I managed to fit in quite a few books over the past few weeks, which I hope has set me back on the regular reading bandwagon. I thought I would do a quick summary of each in case you get stuck.
All these are books I have borrowed from the library.
The Special Ones
By Em Bailey
This book is about four young people who are kept on a farm, brainwashed, to live out the lives of four characters that appear in a photograph from 100 years ago. They are controlled by Him and are also made to interact with their fans via controlled internet chat sessions. When one character has to 'leave', another is found and taught the ways of the Special Ones.
This book was fantastic. Very tense, quite heart-wrenching at times and gives a view inside the head of a psychopath. Written from the perspective of Esther, one of the Special Ones, you are drawn into the life on the farm and almost forget about the outside world. There are plenty of twists and lots of suspense as Esther tries to maintain her previous memories from before.
An edge-of-your-seat read, a little disturbing but well written and entertaining.
By Sarah Alderson
Ren takes a summer nannying job in Nantucket, a long way from her home in England. Fresh from a break-up she wants to relax and blog about music but instead gets involved with a group of rich kids who love to party. Torn between one boy in particular and the local bad-boy who fixes bikes, Ren gets swept up in a not-so-quiet summer. Add to this some dark secrets and a potential serial-killer on the loose and you get one crazy story.
Now I must admit-this is pretty far past my teen-angst/lust threshold but for some reason it made it onto my nightstand. There were things I liked and disliked about this book. I disliked the flippant take on nannying/child minding. Maybe it's from a mothers perspective but her summer 'job' seemed to be way too easy and gave her way too much free time. The rich kids seemed very Mean Girls-y, even the guys bar one. The murder/mystery plot seemed secondary to the love triangle which was a bit tedious.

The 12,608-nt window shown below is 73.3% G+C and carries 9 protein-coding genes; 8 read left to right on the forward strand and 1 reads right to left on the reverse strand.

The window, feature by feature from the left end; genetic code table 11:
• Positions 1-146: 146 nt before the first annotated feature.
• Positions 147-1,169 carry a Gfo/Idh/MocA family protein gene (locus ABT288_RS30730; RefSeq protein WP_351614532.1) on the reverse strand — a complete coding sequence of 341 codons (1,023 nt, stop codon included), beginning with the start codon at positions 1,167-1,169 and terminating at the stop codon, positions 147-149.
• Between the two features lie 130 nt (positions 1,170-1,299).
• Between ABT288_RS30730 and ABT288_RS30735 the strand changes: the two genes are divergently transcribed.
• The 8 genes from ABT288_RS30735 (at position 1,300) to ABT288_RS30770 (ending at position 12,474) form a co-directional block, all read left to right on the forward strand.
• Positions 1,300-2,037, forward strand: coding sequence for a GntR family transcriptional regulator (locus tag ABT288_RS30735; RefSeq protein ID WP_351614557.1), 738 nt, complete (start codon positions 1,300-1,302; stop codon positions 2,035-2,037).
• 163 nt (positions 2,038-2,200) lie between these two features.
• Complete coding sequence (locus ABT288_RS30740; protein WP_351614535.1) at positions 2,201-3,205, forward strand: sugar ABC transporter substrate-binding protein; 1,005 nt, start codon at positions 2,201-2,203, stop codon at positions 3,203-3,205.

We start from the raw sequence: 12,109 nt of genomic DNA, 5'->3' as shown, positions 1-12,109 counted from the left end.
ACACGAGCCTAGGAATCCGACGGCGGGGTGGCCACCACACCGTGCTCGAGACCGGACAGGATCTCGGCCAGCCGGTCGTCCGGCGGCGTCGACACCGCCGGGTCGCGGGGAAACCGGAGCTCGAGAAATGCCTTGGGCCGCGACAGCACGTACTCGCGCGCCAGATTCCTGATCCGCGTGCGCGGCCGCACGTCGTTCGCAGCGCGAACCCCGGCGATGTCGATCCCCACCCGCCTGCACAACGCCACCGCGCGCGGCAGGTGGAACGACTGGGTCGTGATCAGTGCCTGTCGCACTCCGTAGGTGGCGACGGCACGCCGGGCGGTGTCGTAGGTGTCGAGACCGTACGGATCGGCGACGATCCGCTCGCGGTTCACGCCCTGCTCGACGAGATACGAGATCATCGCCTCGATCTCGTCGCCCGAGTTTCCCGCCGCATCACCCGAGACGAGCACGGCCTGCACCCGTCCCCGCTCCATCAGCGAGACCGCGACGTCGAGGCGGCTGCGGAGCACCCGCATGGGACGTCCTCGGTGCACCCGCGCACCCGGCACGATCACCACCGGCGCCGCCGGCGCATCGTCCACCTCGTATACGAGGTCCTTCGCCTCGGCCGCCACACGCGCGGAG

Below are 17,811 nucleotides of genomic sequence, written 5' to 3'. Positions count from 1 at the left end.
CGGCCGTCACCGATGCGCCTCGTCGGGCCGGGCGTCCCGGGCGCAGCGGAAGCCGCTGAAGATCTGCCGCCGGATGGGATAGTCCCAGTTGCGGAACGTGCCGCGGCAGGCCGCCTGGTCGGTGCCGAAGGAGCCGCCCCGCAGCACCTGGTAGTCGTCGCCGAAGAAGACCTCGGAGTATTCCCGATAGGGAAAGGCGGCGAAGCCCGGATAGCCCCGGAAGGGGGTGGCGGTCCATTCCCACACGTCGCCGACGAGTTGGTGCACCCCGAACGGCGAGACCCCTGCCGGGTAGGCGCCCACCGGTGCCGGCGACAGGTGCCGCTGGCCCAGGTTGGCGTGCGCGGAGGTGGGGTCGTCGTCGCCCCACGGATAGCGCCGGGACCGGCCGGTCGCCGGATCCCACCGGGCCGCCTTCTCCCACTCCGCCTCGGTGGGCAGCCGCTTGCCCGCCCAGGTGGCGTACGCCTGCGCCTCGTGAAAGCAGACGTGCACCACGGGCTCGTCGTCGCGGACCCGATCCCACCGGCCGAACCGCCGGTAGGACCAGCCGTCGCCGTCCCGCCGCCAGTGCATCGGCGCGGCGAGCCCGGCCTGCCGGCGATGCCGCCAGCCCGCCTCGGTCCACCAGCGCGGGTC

I liked the character development of the bad boy, Jesse. I also liked that although it was very predictable, the plot twist still managed to fool me until the last second.
Overall, not a bad book. Not a great book, but I didn't struggle through it and (mostly) enjoyed the read.
By Jessica Khoury
It is quite tricky to summarize this book, a lot happens but I don't want to ruin the plot. This book was quite slow to start but then once the pace quickened, it didn't stop until the end. Sophie is a believable character, the product of a divorced family who desperately wants to be like her mother, or the ideal of her mother. The scientists on the island are (mostly) portrayed as cold and heartless. The narrative is told by Lux some of the time which is very insightful and interesting. Jim, the childhood friend/love interest is also a strong character who proves to be fiercely loyal. There is a lot of action and multiple sinister characters which lead the book into some dark places. The genetic engineering side of the book is almost at the nearly-plausible stage so it doesn't take much imagination to turn this into a potential reality.
Overall a really good read. Well-rounded, definitely not chick-lit.
By Ally Condie
In the Society, officials decide. Who you love, where you work, when you die.
When Cassia turns 17 she attends a matching banquet where it is revealed who she will be matched with for the rest of her life. When a screen reveals that she is matched with Xander, her best friend since childhood, she is happy. But when an image mistakenly flashes up of another boy, Ky, Cassia is drawn to the thought of a different reality. One that challenges the very rules of the so-called perfect Society.
This book is a dystopian novel in a world where the best parts of the past have been preserved but everything else has been erased. Meals, matches, jobs are all decided for you so that you have the longest possible life and contribute to Society. It draws threads from Hunger Games with it's different districts, especially the outer ones serving the more affluent, and Divergent with the rising rebellion against a manufactured society. This is the first in a trilogy, I haven't read the last two books but I plan to.
This book was another quick read, easier than the rest. There was a lot of weight on the love triangle side of the plot which tended to overwhelm a bit but the underlying rebellion was enough to keep me interested. I wouldn't put it quite in the ranks of the aforementioned series, but I still enjoyed it and am looking forward to reading the next two.
I hope you enjoyed my little reviews that became a lot more involved than I was intending. I plan to document the majority of my recreational reading so expect more of the same as I am a literary creature of habit. I would love some recommendations of books along similar lines or any others that you have loved. Rest assured that there will also be more crafty exploits to come too, especially as our house renovations have kicked up a gear in the last month!